Hispanic nonprofit exec Nilda Alvarez dies
At age 11, a Brooklyn girl named Nilda found herself living in a group home. Her family had left her there soon after her mother's death from tuberculosis.
Scarred by a difficult childhood, Nilda Alvarez would go on to devote her adult life to helping others. As a union representative at Entenmann's Bakery in Bay Shore, Alvarez fought for fellow workers. As a longtime leader of Pronto of Long Island, a Suffolk-based charity, she helped feed, clothe, train, tutor and counsel needy Hispanics and others.
Alvarez died Nov. 23 at Miami's Jackson Memorial Hospital of a massive stroke she suffered after dancing at a wedding, her daughter, Belinda Groneman, said. Alvarez was 79.
After years of volunteer work, she was named Pronto's executive director after retiring from Entenmann's in 1989. During her nearly 15 years in charge, Pronto -- named for how quickly the group aims to provide help -- grew steadily, opening a $1.5 million outreach center in 2005.
"She was the foundation of the place," said Frank Sinisi, a past Pronto president.
She would raise funds, seek grants and hawk donated items -- anything to help more people, former associates said. Her work earned plaudits, among them the Hispanic Heritage Award presented in 2006 by state Sen. Owen H. Johnson (R-West Babylon).
Before heading Pronto, Alvarez was a union rep at Entenmann's for Local 3 of the Bakery, Confectionery and Tobacco Workers International Union.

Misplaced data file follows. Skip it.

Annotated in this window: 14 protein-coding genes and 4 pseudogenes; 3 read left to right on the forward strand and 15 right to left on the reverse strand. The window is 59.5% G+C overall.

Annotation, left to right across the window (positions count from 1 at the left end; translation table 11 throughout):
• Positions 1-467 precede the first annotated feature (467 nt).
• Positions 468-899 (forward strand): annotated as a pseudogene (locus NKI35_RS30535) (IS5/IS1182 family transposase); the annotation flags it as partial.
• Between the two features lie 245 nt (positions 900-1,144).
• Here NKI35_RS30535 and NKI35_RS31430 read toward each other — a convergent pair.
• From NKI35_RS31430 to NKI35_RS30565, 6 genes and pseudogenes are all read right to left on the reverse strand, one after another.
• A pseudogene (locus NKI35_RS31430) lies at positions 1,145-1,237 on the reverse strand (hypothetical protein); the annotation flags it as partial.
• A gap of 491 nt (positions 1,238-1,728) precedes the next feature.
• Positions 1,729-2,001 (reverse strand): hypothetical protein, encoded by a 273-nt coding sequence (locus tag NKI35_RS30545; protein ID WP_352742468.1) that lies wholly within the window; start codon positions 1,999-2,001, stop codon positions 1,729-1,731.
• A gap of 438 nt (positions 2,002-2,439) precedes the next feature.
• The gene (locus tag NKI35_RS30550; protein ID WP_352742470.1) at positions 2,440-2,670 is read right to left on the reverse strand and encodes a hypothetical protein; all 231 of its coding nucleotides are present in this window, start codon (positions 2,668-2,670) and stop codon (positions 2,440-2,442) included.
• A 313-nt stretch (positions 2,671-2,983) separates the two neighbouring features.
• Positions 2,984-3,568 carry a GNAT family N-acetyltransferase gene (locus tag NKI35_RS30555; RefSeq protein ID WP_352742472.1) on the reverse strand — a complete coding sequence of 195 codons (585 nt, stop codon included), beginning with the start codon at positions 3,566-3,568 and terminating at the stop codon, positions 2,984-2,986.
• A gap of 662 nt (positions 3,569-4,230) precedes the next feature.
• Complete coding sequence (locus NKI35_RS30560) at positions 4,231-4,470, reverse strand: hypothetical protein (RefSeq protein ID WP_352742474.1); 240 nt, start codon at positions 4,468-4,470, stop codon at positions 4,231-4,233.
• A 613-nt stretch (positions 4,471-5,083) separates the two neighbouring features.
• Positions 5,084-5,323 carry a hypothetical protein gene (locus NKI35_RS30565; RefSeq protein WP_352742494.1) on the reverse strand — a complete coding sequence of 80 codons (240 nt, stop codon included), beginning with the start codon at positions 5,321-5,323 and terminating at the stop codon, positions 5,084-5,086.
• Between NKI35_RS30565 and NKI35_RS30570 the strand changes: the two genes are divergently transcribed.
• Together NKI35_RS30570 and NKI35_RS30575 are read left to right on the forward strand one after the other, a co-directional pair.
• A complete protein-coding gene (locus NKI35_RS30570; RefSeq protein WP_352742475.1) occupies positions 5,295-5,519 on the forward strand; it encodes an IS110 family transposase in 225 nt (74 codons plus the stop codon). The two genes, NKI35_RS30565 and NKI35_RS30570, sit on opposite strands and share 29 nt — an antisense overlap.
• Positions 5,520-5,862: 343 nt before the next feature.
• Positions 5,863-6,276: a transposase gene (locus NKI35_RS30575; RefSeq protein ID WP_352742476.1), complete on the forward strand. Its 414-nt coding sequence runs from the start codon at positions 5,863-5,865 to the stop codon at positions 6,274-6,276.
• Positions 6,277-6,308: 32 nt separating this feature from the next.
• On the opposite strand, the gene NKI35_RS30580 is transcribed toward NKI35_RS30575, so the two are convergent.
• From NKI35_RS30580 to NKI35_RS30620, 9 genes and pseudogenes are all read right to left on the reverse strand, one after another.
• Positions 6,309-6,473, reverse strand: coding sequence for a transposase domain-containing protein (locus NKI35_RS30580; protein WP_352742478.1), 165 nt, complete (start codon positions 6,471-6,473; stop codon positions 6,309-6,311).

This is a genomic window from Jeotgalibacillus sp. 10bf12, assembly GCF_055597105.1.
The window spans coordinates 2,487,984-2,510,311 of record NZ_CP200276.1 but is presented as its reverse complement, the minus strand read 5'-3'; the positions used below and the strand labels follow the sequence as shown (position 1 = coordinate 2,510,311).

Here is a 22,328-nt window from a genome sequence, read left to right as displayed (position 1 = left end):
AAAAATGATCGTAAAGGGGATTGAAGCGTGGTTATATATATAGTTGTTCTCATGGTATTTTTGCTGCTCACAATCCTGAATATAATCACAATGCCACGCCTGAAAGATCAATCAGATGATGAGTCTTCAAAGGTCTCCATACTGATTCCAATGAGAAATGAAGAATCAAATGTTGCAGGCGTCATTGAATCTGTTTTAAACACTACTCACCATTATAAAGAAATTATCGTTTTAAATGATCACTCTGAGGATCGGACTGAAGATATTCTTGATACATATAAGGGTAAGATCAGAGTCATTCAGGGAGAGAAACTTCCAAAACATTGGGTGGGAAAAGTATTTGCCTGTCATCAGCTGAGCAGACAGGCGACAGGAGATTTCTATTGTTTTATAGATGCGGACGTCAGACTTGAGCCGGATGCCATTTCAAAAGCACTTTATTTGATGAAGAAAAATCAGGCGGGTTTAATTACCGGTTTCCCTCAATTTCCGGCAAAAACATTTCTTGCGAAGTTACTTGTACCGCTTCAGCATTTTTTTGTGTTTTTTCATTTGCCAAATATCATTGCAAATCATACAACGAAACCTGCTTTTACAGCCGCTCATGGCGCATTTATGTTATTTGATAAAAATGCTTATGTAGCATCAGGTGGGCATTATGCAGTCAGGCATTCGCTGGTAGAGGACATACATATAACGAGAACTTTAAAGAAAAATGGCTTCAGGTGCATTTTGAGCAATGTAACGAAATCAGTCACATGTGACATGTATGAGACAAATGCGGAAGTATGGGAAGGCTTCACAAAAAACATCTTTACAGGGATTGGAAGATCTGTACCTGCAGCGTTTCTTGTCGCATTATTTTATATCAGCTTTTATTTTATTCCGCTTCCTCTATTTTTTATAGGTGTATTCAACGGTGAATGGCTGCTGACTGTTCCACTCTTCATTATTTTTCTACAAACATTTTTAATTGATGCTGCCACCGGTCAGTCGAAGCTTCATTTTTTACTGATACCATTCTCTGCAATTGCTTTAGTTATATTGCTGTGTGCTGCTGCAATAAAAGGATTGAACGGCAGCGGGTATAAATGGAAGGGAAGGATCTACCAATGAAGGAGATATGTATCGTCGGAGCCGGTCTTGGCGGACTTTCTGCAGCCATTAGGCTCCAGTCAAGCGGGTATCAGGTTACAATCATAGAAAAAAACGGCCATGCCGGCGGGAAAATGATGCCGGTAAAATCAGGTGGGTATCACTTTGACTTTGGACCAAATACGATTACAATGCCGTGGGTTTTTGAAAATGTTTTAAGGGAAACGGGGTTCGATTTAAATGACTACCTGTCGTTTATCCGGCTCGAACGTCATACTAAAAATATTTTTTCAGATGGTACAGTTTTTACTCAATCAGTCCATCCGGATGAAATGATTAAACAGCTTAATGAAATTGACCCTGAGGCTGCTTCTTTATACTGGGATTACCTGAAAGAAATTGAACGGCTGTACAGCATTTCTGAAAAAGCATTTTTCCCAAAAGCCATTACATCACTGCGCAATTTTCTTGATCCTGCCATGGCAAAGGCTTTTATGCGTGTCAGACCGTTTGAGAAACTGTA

Francis McNamee, Entenmann's longtime vice president for human resources, recalled how he'd work with Alvarez to hash out disciplinary issues and work rules. "You could go to the bank with anything she told you," he said.
She was born Nilda Salicroup on May 23, 1933, in Brooklyn, the only child of Frances Miranda and Augustin Salicroup, a longshoreman. Alvarez grew up in the borough's Carroll Gardens section and graduated, in 1950, from Girls Commercial High School, now Prospect Heights High.
Alvarez moved to Brentwood in 1968, part of a wave of Puerto Rican migration from the city. "An acre was cheap, and it reminded us of our hometowns," she told Newsday in 2002.
She attended St. John's University's human resource program, worked at a phone company and finished Entenmann's baking school. She worked first as a baker, then an assembly-line boss.
Alvarez moved to Orlando, Fla., about a decade ago but spent most of her time on the Island in the same home, on Brentwood's Crooked Hill Road. Her funeral Mass was celebrated Nov. 30 at St. Luke's Catholic Church in Brentwood.
Alvarez's first marriage, to Daniel Alvarez, ended in divorce. She later married Jose R. Olmo, who survives her.
She is also survived by five children, Groneman, of East Islip, who is now Pronto's president; Rene Wagner, of Ocoee, Fla.; Daniel Alvarez, of Brentwood; Michael Alvarez, of Orlando; and John Alvarez, of Lake Ronkonkoma; 10 grandchildren and three great-grandchildren.